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RABBI LANDERBy MYRON LOVE

On June 23rd the community was invited to a special kiddush at Etz Chayim which was held to honour Rabbi Larry Lander and his wife, Arlene, who are leaving our community and moving to Toronto in mid-July.

Much as he has enjoyed his second go-round as Etz Chayim’s spiritual leader these past 10 years, he says that he and his wife miss their grandchildren in Toronto – seven in all, with the most recent arrival just three months old.
“We just it found harder and harder to be away from them,” he says.

Rabbi Lander is (soon-to-be ”was”) Winnipeg’s only true Conservative rabbi. He notes that he is a member of the Conservative Movement’s Rabbinical Assembly and is a strong advocate of Conservative Judaism.
He first came to Winnipeg in 1986, right after becoming a rabbi, to serve the Rosh Pina Congregation (one of Etz Chayim’s predecessors) as assistant rabbi to Rabbi Shalom Rappaport.

“Rabbi Rappaport was an amazing rabbi,” Lander says. “He was an excellent pastoral counselor with a gift for connecting with people. I learned a lot from him.”
He recalls one time when he and Rappaport were on their way to visit a shiva. Lander was a little nervous about visiting people he didn’t know.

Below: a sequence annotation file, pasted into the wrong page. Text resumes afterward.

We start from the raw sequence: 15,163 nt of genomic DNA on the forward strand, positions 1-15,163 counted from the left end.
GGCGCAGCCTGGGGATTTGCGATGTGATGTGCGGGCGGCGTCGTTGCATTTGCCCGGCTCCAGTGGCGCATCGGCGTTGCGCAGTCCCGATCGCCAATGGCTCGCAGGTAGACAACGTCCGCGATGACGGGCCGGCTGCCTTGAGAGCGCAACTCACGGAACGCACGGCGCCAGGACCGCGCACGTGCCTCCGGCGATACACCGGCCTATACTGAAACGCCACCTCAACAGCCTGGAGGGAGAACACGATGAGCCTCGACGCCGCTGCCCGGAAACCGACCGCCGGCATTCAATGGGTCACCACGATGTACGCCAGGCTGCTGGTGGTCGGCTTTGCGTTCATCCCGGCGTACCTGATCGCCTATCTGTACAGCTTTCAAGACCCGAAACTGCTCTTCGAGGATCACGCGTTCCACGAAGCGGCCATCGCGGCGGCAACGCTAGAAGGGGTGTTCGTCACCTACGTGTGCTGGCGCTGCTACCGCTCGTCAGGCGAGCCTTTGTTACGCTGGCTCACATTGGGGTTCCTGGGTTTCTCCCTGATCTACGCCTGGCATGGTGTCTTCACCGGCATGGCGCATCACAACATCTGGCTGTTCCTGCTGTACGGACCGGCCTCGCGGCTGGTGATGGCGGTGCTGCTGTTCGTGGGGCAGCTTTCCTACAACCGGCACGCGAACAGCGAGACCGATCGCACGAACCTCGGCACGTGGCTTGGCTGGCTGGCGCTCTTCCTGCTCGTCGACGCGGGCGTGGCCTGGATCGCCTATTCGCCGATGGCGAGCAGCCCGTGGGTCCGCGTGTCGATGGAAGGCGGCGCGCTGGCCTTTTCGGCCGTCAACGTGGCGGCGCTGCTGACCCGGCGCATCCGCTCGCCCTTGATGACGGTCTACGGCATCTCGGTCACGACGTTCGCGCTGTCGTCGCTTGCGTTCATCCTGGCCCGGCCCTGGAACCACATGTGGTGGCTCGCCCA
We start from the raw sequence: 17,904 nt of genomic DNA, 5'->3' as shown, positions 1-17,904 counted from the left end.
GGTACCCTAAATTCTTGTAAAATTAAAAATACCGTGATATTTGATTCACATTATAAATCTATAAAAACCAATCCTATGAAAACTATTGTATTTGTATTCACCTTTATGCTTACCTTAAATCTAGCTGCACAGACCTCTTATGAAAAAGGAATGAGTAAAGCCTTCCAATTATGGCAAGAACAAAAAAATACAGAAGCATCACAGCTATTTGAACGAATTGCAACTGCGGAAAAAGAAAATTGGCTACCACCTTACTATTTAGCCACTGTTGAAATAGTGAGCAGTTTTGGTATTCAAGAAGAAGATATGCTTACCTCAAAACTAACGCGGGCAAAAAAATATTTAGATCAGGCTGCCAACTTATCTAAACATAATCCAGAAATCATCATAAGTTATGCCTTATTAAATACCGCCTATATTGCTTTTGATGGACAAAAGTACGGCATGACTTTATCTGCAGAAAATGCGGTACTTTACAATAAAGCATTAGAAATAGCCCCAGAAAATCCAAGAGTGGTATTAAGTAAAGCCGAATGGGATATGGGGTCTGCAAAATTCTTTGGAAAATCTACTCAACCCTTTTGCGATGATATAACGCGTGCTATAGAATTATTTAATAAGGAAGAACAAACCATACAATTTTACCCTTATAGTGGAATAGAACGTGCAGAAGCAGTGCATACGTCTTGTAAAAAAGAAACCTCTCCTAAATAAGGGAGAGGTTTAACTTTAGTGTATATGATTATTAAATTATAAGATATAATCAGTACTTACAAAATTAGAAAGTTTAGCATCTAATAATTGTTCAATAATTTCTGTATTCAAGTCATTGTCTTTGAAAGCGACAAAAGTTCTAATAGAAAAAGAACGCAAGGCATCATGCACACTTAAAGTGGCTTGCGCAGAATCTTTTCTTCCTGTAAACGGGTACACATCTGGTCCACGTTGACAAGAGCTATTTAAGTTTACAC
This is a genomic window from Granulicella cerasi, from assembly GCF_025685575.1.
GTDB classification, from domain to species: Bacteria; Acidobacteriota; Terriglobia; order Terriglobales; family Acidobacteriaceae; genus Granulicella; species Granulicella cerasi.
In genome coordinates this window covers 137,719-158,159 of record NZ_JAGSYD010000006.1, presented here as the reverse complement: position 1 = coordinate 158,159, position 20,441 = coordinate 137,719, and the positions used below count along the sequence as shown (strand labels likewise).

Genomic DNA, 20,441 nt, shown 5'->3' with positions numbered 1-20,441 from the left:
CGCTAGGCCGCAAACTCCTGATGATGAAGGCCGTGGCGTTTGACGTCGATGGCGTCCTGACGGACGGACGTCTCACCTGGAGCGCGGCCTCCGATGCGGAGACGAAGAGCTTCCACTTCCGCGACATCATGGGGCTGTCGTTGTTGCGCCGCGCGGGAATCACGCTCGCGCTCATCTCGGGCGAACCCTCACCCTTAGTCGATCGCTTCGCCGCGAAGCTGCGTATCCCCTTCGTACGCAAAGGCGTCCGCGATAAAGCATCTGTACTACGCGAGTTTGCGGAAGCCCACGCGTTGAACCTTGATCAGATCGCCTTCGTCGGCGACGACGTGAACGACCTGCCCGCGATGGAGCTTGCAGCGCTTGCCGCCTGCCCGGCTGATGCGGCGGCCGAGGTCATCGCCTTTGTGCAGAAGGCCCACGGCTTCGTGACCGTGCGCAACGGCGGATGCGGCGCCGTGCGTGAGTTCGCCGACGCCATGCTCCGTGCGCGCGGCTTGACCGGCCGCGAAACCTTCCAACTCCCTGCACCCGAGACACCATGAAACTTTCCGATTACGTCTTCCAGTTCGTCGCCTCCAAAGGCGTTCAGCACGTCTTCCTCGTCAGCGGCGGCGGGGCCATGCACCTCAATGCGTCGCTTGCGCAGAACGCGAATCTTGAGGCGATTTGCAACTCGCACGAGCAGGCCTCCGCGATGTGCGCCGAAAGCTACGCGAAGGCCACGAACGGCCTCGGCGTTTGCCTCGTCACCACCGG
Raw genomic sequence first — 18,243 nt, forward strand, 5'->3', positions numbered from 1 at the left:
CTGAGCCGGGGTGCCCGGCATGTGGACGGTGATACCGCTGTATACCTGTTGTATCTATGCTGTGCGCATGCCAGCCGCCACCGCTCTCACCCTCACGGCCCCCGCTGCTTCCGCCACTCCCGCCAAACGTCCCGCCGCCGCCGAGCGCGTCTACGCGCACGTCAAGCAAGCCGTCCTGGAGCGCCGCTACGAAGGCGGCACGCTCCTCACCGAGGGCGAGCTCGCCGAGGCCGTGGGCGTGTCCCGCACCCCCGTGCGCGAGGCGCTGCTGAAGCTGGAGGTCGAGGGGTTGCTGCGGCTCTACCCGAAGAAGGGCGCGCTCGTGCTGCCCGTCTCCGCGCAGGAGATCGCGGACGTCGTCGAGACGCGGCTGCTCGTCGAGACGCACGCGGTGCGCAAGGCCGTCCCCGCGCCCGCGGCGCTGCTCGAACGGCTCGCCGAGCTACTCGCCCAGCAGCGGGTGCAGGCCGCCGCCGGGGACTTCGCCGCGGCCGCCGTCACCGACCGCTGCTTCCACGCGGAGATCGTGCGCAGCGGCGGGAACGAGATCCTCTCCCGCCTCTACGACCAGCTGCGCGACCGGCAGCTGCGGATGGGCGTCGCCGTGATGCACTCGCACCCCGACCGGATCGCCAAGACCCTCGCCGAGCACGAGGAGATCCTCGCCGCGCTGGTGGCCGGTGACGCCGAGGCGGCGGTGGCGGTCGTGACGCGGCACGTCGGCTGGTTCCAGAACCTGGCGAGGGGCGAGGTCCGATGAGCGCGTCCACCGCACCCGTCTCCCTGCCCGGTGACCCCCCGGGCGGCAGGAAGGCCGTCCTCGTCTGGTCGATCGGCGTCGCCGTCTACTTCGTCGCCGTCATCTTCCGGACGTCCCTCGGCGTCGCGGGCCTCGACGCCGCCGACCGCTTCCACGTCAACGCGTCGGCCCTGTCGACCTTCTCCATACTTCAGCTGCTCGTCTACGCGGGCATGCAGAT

“Rabbi Rappaport told me that there should be no place where a rabbi was not welcome to offer comfort, inspiration and teaching,” Lander recalled.
“I found that to be true. I have always tried to be dedicated and positive.”
Of course, much had changed in Winnipeg between the time that Lander left here in 1988 and his return in 2007.

Most notably, he observed, people today attend synagogue and observe Jewish practices because they want to, not because they feel obligated to.

“I’ve met many amazing people in the congregation and the community,” he commented.
“I have tried to make the synagogue a warm and welcoming environment. I have tried to teach and inspire. I have presided over hundreds of bar and bat mitzvahs, weddings and funerals. I have been able to arrange a few shiduchs.

“I have done a lot of pastoral counseling supported by the wisdom of our Torah and our sages. I have helped congregants who were suffering from addiction and abuse. I have visited congregants in hospitals, nursing homes and their homes.”

And Lander was particularly applauded for his ability to connect with children.
At 60 though, he felt that this was a good time to take his leave – while he is still young enough to try something a little different.

In Toronto, while he will be doing some freelance rabbinic work, he will be working primarily as a social worker – his first career – specializing in individuals and couples in their 30s and seniors.
“I am going to join the Ontario Association of Social Workers and will be opening a private therapy practice,” he reports. “I already have some referrals from people in Winnipeg with family in Toronto.”

He is also looking forward to joining a running club; among his hobbies are running half-marathons and photography – and to starting a men’s spirituality class and wise aging class.

But, most of all, he and Arlene are looking forward to spending time with the grandchildren.